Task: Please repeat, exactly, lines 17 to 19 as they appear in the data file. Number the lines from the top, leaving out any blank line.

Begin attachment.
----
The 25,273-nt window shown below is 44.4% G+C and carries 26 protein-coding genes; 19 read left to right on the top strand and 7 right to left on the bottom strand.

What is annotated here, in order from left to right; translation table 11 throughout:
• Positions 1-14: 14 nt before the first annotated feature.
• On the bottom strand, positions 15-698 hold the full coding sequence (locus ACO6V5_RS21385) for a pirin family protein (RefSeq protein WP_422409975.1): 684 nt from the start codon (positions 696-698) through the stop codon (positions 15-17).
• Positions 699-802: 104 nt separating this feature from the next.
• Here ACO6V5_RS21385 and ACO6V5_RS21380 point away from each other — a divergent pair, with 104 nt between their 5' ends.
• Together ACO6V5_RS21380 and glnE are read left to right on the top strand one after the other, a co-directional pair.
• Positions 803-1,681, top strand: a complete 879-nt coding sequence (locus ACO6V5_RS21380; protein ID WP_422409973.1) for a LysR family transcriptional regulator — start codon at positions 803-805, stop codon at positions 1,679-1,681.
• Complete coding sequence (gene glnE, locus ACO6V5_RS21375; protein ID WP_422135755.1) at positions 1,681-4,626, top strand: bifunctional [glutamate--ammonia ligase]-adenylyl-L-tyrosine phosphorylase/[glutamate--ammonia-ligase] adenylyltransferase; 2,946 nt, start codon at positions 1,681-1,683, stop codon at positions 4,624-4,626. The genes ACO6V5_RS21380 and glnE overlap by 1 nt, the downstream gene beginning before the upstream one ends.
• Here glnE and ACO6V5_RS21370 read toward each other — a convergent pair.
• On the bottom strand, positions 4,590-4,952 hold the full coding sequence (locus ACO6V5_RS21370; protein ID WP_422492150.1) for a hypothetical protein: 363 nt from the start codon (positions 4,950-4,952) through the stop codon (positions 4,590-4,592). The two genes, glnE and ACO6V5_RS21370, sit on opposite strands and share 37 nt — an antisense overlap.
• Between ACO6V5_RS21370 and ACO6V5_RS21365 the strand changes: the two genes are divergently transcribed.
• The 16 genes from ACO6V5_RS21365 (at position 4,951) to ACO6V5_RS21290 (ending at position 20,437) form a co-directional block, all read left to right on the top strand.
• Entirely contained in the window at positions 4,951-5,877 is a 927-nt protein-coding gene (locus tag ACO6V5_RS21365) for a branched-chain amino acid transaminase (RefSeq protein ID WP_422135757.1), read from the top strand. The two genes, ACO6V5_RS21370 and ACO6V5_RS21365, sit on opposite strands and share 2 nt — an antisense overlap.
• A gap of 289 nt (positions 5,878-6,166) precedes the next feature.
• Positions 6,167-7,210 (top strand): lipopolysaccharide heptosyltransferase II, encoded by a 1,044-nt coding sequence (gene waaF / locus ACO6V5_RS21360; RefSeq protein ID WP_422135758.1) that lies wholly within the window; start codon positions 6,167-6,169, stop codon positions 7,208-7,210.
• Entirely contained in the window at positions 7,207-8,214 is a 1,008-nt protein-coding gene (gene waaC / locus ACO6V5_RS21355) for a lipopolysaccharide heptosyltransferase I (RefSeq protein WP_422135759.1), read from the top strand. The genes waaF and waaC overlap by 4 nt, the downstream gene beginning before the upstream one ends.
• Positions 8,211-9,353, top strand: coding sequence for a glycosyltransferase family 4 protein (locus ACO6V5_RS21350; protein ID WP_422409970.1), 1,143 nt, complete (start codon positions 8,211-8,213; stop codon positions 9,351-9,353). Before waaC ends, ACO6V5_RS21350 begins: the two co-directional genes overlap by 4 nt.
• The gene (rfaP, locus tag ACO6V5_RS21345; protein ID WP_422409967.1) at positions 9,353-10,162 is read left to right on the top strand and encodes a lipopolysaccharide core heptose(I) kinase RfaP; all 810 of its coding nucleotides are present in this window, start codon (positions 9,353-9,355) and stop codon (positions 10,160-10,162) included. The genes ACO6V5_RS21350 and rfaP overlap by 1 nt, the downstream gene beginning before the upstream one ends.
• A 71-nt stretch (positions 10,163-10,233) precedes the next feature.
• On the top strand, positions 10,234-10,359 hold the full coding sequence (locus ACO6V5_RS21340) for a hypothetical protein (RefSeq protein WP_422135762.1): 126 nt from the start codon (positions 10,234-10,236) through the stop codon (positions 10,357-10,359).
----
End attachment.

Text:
• Entirely contained in the window at positions 7,207-8,214 is a 1,008-nt protein-coding gene (gene waaC / locus ACO6V5_RS21355) for a lipopolysaccharide heptosyltransferase I (RefSeq protein WP_422135759.1), read from the top strand. The genes waaF and waaC overlap by 4 nt, the downstream gene beginning before the upstream one ends.
• Positions 8,211-9,353, top strand: coding sequence for a glycosyltransferase family 4 protein (locus ACO6V5_RS21350; protein ID WP_422409970.1), 1,143 nt, complete (start codon positions 8,211-8,213; stop codon positions 9,351-9,353). Before waaC ends, ACO6V5_RS21350 begins: the two co-directional genes overlap by 4 nt.
• The gene (rfaP, locus tag ACO6V5_RS21345; protein ID WP_422409967.1) at positions 9,353-10,162 is read left to right on the top strand and encodes a lipopolysaccharide core heptose(I) kinase RfaP; all 810 of its coding nucleotides are present in this window, start codon (positions 9,353-9,355) and stop codon (positions 10,160-10,162) included. The genes ACO6V5_RS21350 and rfaP overlap by 1 nt, the downstream gene beginning before the upstream one ends.